The Christ Myth Theory is the argument that Jesus never existed. There is a new peer reviewed article out today critiquing Jesus mythicism: https://infidels.org/library/modern/jesus-mythicism/
I don’t understand where theory comes in?
While interpreting theology may not be particularly helpful in gaining information about the historical Jesus, we can still interpret the theology to show that in general it was built on a historicist framework rather than a mythicist one. In the end, one of the main things that we have with early Christianity is a theodicy. God’s previous answer to an evil world was destroying it with a flood and destroying Sodom. Now what we have is a removal of the source of sin, satan, so that people can be fairly judged and have the opportunity to make it into the kingdom that is to be set up on Earth.
Lots of myths and fictions are built around tidbits of real history, then embellished beyond the real.
Problem is there’s little internaL consistency to either the Bible or notions of God, nor the faiths people profess (I mean packing the closet with weapons of mass destruction while screaming about the Sanctity of Life is pretty twisted.) It’s a melee of wishful thinking, and self aggrandizement.
Our Gods and theology come from within us human longing creatures.
Any true God of space & time, life & love, could never be as petty as the God’s we create for ourselves, which turn out on closer inspection to be our own egotistical wishful thinking projected onto the world…
I’m not convinced Jesus ever existed, at least not as described in the Bible. I am convinced that the stories in the Bible were built around animism, astrotheology, and numerology, as well as other myths circulating at the time. IMHO, the story of Moses was probably built around volcano worship. I don’t talk about this much, because not even some atheists agree with this idea and only want to dispute it as though JC actually existed and Moses actually happened. So I just keep it to myself.
The scholarly consensus is that Moses did not exist. It took centuries to develop that, and it’s still not mentioned in church much. The consensus on Jesus is that someone wandered around the ANE at that time and preached, and might have been crucified. That’s it. No consensus on miracles, birthday, actual name, family, words he said, who he talked to, none of it.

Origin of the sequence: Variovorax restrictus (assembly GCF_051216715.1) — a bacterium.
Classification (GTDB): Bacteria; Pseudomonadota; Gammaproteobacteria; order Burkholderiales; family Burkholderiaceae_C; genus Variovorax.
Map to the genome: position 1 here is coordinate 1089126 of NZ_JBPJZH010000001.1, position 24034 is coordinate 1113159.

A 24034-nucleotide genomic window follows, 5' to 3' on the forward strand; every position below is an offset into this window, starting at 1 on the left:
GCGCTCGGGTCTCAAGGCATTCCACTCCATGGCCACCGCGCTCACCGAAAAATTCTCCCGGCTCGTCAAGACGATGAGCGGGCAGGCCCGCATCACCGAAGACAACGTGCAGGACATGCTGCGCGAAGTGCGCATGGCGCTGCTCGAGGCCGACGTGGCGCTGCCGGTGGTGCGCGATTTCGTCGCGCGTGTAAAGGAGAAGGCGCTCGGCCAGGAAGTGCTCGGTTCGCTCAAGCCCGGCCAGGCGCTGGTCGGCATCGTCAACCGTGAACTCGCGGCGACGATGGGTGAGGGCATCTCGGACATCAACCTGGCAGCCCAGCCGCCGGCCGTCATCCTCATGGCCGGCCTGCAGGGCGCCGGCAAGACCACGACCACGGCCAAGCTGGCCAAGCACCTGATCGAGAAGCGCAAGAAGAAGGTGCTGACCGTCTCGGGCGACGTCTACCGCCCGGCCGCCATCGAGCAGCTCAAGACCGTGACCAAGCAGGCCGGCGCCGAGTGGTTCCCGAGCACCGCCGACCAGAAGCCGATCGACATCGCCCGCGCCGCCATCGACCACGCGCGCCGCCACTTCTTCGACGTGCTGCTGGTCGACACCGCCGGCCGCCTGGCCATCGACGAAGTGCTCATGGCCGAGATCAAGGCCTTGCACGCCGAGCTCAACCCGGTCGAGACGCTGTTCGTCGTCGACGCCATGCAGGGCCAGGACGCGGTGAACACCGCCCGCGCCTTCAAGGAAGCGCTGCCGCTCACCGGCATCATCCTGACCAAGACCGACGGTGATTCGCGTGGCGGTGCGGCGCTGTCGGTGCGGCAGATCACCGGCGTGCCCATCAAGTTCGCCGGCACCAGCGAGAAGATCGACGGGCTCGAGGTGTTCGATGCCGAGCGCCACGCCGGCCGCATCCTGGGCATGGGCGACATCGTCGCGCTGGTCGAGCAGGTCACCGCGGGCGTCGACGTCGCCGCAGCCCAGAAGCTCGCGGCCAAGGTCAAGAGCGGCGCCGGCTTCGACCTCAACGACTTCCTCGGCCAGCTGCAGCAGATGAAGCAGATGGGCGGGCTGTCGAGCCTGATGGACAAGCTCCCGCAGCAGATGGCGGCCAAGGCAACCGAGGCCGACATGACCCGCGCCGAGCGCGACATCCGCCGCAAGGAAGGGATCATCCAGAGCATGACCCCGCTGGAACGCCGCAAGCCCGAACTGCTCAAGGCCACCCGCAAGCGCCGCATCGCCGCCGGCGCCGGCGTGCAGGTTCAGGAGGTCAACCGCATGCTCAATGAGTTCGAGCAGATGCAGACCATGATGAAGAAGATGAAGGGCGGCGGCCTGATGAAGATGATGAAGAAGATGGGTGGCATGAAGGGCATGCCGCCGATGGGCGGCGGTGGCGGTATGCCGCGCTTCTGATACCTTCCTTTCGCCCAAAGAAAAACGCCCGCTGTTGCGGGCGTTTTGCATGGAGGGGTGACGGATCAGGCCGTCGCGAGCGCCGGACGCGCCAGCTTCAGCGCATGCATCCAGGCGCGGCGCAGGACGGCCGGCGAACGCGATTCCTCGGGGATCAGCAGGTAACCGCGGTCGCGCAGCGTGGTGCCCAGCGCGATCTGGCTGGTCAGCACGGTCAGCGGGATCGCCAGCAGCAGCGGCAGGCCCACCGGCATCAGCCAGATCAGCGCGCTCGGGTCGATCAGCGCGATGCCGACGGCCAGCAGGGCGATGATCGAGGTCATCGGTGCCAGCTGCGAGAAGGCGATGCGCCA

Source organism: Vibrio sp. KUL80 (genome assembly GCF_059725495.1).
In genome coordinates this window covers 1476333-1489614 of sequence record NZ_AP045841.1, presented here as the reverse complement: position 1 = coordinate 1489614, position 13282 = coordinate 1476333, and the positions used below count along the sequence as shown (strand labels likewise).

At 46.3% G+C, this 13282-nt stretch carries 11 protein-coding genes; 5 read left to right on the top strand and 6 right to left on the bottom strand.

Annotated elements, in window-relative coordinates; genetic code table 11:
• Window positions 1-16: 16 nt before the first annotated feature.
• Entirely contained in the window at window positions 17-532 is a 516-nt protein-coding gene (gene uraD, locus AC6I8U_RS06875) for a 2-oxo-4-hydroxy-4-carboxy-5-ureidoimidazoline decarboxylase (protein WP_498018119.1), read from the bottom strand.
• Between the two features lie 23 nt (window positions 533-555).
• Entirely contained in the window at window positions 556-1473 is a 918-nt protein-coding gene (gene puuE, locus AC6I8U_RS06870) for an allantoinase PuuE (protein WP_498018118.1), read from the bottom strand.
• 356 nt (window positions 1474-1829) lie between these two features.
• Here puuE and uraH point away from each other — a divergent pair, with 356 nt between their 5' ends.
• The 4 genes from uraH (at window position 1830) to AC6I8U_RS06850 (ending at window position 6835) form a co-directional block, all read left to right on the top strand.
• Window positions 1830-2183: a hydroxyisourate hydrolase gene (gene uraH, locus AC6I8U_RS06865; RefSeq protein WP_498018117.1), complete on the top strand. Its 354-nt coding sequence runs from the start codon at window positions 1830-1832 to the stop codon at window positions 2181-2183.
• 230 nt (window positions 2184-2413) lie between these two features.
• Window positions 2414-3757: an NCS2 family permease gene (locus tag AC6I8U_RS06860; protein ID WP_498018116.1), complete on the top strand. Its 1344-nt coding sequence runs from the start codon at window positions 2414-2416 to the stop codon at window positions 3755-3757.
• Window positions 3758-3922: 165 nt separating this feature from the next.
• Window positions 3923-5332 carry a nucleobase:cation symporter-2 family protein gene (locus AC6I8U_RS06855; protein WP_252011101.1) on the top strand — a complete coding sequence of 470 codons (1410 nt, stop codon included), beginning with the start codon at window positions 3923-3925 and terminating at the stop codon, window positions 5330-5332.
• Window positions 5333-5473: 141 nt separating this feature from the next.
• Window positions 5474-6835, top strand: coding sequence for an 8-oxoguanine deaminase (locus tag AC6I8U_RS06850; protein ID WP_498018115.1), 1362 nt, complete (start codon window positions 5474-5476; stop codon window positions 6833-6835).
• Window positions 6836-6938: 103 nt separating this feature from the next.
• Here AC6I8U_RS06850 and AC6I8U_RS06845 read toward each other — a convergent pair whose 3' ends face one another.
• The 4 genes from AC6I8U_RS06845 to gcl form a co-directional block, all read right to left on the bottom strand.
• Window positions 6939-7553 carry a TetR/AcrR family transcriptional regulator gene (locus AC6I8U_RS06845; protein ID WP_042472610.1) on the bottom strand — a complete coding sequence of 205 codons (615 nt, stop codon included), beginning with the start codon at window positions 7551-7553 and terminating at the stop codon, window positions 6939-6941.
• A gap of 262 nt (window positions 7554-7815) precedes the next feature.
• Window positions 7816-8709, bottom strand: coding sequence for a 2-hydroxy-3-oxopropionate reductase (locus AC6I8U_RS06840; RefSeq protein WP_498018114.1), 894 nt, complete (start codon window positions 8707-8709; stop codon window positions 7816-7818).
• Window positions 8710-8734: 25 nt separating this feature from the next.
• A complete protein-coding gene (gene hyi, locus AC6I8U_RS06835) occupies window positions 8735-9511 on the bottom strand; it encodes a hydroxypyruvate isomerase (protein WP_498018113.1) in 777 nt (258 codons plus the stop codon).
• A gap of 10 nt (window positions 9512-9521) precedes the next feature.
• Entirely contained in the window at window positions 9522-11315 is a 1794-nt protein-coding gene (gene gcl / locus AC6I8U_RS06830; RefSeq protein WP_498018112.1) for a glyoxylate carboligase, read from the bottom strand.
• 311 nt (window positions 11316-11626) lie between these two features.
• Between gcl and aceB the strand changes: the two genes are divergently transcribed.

I’m not sure how many agree on the various general messages of Jesus.
On this topic, do morals really exist? Its not like happiness, which we can prove by brain chemicals in our mind. Morales just exist as beliefs.
And my favourite film clip about who makes who:
That’s what I was saying, but I’ve ran into some atheists who believe he did exist.
A lot of men wandered around and were crucified, but that’s not evidence that JC existed. If he did exist, he wasn’t as written in the Bible, yet again, I’ve ran into supposed atheists who believe he existed. I find it really crazy, but I have ran into that.
You know the old saying, don’t let the truth get in the way of a good story.
Jesus is too perfect, since god didn’t make him, we just had to make Jesus.
A guiding spirit for the lost and broken and have-nots, a counselor to help some face their own sins, and to stand with some as they burn on the crosses of our own making, in order to help them be reborn into a more humane aware human.
How’s that for the meaning of Jesus?
Even the word “consensus” is challenging. I don’t hear it used a lot outside of scholarly circles, and when I do, it’s often countered with people saying it means “popular”, as if it’s just voting. But that’s not accurate.
This is really good
It was taken years ago, but I’m glad to see it’s back
Have a ten minute digest?
Probability is that Moïse did not exist.
Probability is that a Jewish Rabbi existed, preached and was condemned to death. Beyond that most of what is said is legend and myths.
When the gospels were written, christian ism was competing with Mithra. the authors and the church choose to copy some elements of Mithra myth.
The idea that Jesus was born in a grotto, around Solstice winter is one of them.
And it is more than possible that he was hanged, the idea of a crucifixion being a late addition.
[Why does the Bible say Jesus was hanged on a “tree?” | For What Saith the Scriptures?]
I’m not an expert in this field so I can only go with the general condenses of experts. My understanding is that most academic experts in the field think a person that Jesus of the bible is at least based on probably did exist.
That would be worth backing up with some legitimate references.
That would be worth backing up with some legitimate references.
That’s why I qualified it as my opinion and the fact that I am not an expert. This should drastically lower the readers confidence in my claim.
Finding these links should raise there confidence.
Here’s a Wikipedia page. Not the most reliable but it adds merit.
Here is a writeup from a Scholler at the university of Arizona that is arguing against Jesses historicity. However, he states that “Most secular scholars of the New Testament believe that this figure certainly existed.” and argues that they are not basing there arguments “sound footing”.